SAS was also a pioneer in offering features such as onsite healthcare and daycare. As well as having onsite recreation facilities, cafes, and other amenities, they encourage a 35-hour work week and work-life balance, making them an extremely attractive company for employees who want families. 

As one of the few companies almost untouched by the dot-com bust, SAS has a proven business model. It can focus on creating extremely popular business software products and having an admirable record of retaining very capable employees. There is no reason for it to change. Going public might force the company into a short-term mentality focused on quarterly earnings, rather than on maintaining its very successful corporate culture. Basically, "if it ain't broke, don't fix it."

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Some of the most common motivations that lead people to join a SAS include competitive pay, interesting work, and advancement opportunities. According to author Chuck Williams, even software engineering employees facing demanding work conditions can thrive with the proper motivation. The most crucial ingredient to motivation is a work environment in which all employees feel their contributions matter. It is also important to provide work that plays to each person's strengths while giving employees the opportunity to improve their weaknesses. While fair pay is an important factor, employees must also receive recognition from team members and management to feel appreciated and maximize their efforts.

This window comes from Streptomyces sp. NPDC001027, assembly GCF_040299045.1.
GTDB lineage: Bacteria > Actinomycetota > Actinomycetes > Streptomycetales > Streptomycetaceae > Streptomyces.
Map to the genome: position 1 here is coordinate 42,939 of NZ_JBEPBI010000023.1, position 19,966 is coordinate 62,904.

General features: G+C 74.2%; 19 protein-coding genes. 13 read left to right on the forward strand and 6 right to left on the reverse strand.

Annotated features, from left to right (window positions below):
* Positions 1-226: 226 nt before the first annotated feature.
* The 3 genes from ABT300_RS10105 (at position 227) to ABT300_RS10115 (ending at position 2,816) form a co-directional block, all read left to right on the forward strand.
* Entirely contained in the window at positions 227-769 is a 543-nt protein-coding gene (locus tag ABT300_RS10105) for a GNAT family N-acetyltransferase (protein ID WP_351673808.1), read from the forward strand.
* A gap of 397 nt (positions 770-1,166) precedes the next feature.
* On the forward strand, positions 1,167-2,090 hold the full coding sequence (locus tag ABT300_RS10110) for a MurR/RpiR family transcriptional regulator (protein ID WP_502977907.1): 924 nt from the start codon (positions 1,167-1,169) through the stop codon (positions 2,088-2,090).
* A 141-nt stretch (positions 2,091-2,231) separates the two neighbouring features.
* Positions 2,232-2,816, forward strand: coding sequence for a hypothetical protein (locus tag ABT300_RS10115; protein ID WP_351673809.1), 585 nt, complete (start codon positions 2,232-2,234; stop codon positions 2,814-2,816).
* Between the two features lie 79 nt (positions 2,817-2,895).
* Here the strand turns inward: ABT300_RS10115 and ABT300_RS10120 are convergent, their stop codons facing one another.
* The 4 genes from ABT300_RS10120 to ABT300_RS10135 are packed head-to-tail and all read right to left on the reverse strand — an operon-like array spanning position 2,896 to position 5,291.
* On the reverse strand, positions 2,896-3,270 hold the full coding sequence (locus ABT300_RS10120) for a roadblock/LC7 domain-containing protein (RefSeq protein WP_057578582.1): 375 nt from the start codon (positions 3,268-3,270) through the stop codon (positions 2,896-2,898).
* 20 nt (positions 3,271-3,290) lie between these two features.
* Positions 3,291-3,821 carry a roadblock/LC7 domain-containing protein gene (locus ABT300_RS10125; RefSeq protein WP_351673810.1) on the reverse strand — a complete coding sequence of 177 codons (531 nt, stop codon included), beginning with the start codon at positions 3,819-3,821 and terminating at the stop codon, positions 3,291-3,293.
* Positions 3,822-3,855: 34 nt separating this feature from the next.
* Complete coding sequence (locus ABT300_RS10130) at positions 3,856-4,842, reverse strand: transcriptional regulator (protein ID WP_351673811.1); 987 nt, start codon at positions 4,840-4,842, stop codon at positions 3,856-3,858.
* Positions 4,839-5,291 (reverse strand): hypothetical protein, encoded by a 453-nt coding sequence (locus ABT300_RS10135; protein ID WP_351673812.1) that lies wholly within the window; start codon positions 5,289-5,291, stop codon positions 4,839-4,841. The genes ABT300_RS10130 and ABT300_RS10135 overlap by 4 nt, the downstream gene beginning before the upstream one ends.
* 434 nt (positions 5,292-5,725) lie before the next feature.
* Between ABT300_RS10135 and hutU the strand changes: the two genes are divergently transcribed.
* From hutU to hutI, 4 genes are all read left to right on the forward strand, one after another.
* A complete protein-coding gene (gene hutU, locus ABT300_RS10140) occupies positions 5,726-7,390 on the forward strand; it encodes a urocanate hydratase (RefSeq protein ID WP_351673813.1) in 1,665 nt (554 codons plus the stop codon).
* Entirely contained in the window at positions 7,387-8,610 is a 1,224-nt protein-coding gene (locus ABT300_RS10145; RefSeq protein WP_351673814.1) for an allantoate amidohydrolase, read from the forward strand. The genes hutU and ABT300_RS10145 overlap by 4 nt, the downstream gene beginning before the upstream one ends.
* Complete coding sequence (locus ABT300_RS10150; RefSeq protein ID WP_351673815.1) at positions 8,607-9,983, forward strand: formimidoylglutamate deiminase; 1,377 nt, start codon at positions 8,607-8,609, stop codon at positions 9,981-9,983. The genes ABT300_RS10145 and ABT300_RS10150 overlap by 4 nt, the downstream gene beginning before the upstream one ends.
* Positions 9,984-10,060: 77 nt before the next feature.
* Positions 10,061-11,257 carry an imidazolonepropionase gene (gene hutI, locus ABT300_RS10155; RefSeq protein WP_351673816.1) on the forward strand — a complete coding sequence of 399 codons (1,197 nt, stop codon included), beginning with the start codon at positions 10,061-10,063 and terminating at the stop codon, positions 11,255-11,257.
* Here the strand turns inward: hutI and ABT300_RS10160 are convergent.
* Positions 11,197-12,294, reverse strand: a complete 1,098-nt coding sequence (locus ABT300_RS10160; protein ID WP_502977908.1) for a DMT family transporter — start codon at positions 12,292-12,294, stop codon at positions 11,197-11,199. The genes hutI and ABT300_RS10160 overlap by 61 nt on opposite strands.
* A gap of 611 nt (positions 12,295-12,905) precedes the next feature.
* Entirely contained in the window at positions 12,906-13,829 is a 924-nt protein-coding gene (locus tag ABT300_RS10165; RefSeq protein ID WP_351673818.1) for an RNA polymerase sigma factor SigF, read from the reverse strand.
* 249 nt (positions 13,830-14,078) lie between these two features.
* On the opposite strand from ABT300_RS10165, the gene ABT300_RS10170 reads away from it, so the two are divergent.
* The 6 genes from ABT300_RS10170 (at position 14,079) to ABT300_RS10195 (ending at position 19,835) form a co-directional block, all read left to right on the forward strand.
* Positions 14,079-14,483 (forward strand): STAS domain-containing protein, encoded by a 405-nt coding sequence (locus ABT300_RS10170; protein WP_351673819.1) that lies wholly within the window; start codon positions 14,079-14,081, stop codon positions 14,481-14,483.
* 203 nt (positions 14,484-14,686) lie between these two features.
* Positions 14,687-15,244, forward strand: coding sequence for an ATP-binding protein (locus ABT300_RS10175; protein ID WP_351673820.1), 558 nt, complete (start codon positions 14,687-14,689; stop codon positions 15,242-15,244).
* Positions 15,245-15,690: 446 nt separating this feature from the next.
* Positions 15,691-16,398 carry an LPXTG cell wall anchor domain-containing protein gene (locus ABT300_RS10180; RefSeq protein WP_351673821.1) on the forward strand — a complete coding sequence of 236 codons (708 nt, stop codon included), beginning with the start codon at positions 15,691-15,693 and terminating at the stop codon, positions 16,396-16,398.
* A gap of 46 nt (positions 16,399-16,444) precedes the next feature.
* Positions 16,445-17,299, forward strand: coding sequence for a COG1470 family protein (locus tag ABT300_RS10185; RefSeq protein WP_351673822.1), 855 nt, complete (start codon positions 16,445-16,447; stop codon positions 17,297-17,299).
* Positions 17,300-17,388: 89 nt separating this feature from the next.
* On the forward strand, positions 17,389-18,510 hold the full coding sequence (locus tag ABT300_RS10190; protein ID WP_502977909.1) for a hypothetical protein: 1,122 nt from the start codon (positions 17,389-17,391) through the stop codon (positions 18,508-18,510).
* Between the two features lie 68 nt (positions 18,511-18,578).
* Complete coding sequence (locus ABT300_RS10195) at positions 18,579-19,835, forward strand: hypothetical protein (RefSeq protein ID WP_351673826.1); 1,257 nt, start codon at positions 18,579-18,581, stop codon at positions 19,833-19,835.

Equity theory holds that people are motivated to work when they believe they are being treated fairly. This theory places great importance on employees' perceptions, independent of material rewards they receive. Many employees believe it is unfair for CEOs to make 319 times the average worker's salary because it violates the principle of equity theory. Others argue pay should be linked to performance and CEO talent is rare enough that it is necessary to pay individuals who possess it a much higher rate. The outcome/ input ratio matches employee compensation with employee contributions, linking pay and performance while maintaining a sense of fairness. This system is generally the most practical in a SAS setting.

Due to the SAS business model, going public would be a risky decision to make. Although trading shares publicly can improve the public perception of a business and increase transparency, it can also lead to serious financial hardships, as it did for Ben & Jerry's business model. There are alternate ways to offer benefits to employees and help them feel invested in the business while remaining competitive in the talent market. Stock options are only one part of the reward system that allows employees to feel adequately compensated. Making continual efforts to assess employee satisfaction and reward gifted employees is the best way to remain competitive. Rather than going public, SAS could implement such initiatives as fair pay standards, increased advancement opportunities, training programs, and incentives for exemplary performance.